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This book presents an authoritative overview of the emerging field of person-centered psychiatry. This perspective, articulating science and humanism, arose within the World Psychiatric Association and aims to shift the focus of psychiatry from organ and disease to the whole person within their individual context. It is part of a broader person-centered perspective in medicine that is being advanced by the International College of Person-Centered Medicine through the annual Geneva Conferences held since 2008 in collaboration with the World Medical Association, the World Health Organization, the International Council of Nurses, the International Federation of Social Workers, and the International Alliance of Patients’ Organizations, among 30 other international health institutions.In this book, experts in the field cover all aspects of person-centered psychiatry, the conceptual keystones of which include ethical commitment; a holistic approach; a relationship focus; cultural sensitivity; individualized care; establishment of common ground among clinicians, patients, and families for joint diagnostic understanding and shared clinical decision-making; people-centered organization of services; and person-centered health education and research.


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About the author

Juan E. Mezzich MD PhDEditor in Chief, International Journal of Person Centered Medicine; Professor of Psychiatry, Icahn School of Medicine at Mount Sinai, New York, USA

George N Christodoulou MD PhDHonorary Fellow, World Psychiatric Association; Former President, World Federation for Mental Health; Professor Emeritus of Psychiatry, University of Athens, Athens, Greece

Michel Botbol MD, Board Director, International College of Person Centered Medicine; Chair, World Psychiatric Association Section on Psychoanalysis in Psychiatry; Professor of Child and Adolescent Psychiatry, University of Western Brittany, Brest, France
Kevin M. Cloninger PhDPresident, Anthropedia Foundation, st. louis,="" mo="" usadivbrdivdivIhsan M. Salloum MD MPH/divdivBoard Director, International College of Person Centered Medicine; /divdivChair, Section on Classification, Diagnostic Assessment and Nomenclature, /divWorld Psychiatric Association; Professor of Psychiatry, /divdivUniversity of Miami Miller School of Medicine, /divdivMiami, Florida, USA/divdivbr/div/divdivbr/divdivbr
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Additional Information

Publisher
Springer
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Published on
Jan 26, 2017
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Pages
569
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ISBN
9783319397245
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Language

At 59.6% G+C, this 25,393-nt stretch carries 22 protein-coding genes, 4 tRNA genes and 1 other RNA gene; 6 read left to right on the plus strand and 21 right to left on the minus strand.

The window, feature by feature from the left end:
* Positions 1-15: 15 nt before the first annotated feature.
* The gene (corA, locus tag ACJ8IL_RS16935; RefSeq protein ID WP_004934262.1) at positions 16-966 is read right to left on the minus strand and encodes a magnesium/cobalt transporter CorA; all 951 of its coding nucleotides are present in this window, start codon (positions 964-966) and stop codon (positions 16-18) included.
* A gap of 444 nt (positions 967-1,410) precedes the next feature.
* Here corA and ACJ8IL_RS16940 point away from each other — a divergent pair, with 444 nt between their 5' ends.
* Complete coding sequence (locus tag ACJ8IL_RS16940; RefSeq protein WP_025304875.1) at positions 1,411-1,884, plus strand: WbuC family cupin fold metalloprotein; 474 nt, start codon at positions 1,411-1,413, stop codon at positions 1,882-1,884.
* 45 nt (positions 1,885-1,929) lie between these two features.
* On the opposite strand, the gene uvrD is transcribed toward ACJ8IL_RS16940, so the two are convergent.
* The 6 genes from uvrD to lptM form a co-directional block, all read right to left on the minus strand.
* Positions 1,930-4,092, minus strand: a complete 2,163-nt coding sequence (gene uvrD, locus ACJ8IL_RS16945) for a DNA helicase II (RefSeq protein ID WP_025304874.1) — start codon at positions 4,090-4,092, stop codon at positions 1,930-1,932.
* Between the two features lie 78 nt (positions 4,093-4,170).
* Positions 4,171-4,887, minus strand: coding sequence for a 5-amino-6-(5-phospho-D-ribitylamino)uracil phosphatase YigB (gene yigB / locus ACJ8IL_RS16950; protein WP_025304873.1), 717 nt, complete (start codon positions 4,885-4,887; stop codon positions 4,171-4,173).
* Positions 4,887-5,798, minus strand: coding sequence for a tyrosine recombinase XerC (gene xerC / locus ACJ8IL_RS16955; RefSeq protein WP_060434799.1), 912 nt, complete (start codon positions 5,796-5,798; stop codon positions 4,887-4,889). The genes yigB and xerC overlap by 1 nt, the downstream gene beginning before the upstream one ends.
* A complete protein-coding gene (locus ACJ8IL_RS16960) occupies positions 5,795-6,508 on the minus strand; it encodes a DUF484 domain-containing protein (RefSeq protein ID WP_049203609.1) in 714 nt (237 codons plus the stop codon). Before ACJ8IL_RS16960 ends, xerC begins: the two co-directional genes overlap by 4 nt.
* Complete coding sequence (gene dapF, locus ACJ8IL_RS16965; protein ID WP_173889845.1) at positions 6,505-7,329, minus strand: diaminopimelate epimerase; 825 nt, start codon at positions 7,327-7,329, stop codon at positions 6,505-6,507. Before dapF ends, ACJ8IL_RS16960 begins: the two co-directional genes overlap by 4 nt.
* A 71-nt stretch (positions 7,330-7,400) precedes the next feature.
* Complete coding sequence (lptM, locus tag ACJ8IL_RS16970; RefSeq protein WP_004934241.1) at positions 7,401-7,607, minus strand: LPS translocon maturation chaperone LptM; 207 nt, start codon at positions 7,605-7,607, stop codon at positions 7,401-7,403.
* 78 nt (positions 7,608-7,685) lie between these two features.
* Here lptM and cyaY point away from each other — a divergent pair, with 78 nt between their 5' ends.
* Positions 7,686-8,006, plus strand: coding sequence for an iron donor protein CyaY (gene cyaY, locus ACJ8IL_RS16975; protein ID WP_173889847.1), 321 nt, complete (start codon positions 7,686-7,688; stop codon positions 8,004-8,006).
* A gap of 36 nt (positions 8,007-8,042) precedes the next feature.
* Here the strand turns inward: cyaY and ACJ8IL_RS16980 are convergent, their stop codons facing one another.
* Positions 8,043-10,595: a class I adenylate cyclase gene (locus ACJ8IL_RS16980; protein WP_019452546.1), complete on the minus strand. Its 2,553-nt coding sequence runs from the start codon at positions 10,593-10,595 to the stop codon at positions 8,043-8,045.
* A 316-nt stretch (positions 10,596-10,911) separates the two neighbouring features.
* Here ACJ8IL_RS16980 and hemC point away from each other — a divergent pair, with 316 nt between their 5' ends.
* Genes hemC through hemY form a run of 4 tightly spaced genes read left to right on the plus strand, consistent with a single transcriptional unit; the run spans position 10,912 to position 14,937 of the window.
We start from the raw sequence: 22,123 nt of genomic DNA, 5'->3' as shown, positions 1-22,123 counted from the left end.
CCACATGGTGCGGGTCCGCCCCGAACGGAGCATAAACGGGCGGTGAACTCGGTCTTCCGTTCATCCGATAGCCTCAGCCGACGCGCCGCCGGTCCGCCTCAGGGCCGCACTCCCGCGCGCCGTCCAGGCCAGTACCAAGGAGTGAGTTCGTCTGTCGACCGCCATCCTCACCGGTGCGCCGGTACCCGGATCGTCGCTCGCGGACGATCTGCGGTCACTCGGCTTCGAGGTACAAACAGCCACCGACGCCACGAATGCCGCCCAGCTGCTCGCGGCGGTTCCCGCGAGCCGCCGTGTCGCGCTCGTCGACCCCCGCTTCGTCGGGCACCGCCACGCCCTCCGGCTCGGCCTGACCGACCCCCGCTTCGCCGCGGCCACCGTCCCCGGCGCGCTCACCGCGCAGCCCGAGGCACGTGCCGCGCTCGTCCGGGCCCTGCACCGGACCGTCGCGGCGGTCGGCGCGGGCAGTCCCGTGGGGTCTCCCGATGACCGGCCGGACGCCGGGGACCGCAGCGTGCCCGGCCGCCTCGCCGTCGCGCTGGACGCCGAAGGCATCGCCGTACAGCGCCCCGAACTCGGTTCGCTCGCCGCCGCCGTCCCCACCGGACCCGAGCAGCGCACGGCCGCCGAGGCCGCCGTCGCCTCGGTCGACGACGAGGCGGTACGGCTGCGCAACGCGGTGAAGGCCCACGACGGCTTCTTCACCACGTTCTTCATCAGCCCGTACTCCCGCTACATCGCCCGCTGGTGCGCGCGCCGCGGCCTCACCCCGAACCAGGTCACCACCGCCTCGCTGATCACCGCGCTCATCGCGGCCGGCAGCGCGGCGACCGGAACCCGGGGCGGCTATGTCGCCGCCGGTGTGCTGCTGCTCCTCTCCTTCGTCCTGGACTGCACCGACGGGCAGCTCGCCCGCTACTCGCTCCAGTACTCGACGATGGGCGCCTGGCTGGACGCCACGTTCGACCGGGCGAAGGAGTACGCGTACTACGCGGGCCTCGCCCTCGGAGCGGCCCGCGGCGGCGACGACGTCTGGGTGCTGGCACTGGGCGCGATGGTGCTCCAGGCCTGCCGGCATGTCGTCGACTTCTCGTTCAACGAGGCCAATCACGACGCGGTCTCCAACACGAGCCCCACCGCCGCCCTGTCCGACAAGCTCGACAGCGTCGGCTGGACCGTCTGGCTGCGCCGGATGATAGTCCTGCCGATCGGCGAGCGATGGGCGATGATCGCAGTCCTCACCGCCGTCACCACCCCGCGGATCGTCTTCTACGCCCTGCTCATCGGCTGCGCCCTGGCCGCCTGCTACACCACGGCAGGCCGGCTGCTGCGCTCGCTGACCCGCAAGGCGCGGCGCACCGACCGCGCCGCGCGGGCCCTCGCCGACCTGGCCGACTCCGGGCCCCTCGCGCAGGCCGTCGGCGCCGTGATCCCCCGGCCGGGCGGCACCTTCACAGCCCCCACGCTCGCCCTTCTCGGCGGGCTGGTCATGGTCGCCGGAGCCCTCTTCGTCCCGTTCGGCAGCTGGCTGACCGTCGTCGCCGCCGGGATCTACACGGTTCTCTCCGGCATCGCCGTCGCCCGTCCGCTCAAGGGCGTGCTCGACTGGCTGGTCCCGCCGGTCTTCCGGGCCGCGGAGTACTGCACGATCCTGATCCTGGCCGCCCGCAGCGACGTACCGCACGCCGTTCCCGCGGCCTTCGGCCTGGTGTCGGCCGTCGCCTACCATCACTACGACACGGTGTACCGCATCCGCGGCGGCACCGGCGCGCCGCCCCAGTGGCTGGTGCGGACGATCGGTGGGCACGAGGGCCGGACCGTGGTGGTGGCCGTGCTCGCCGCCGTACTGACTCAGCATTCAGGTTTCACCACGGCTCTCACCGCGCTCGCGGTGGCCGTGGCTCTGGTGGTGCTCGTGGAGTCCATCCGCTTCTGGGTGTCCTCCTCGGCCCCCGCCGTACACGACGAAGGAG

English
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Genres
Medical / Clinical Medicine
Medical / Family & General Practice
Medical / Internal Medicine
Medical / Practice Management & Reimbursement
Medical / Psychiatry / General
Psychology / General
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Content Protection
This content is DRM protected.
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Book 8
Psychiatric diagnosis is one of the most important topics within the broad field of psychiatry. Clear, accurate definitions of the various disorders are essential for clinicians around the world to be confident that they are classifying patients in the same way, thereby enabling comparisons of treatment regimens and their outcomes. There are two major classification systems in use, one produced by the World Health Organization, the WHO International Classification of Diseases, Mental Disorders Chapter, and one by the American Psychiatric Association, the well known Diagnostic and Statistical Manual of Mental Disorders. Both of these are being revised so this book from the prestigious World Psychiatric Association is especially timely.

In this book, leading experts in the field provide a broad and integrated coverage of the concepts, structure and context of psychiatric diagnosis. It begins by addressing mental health and illness around the world from historical, philosophical and cultural perspectives. Health is approached comprehensively, to include such aspects as resilience, resources and quality of life. The book then covers major specific psychopathology topics in Section II, including new categorizations and dimensional approaches. Section III concentrates on the complex problem of comorbidity, a primary challenge for modern diagnostic classifications in psychiatry. Finally, Section IV reviews emerging international diagnostic systems in psychiatry, considering innovative models and adaptations.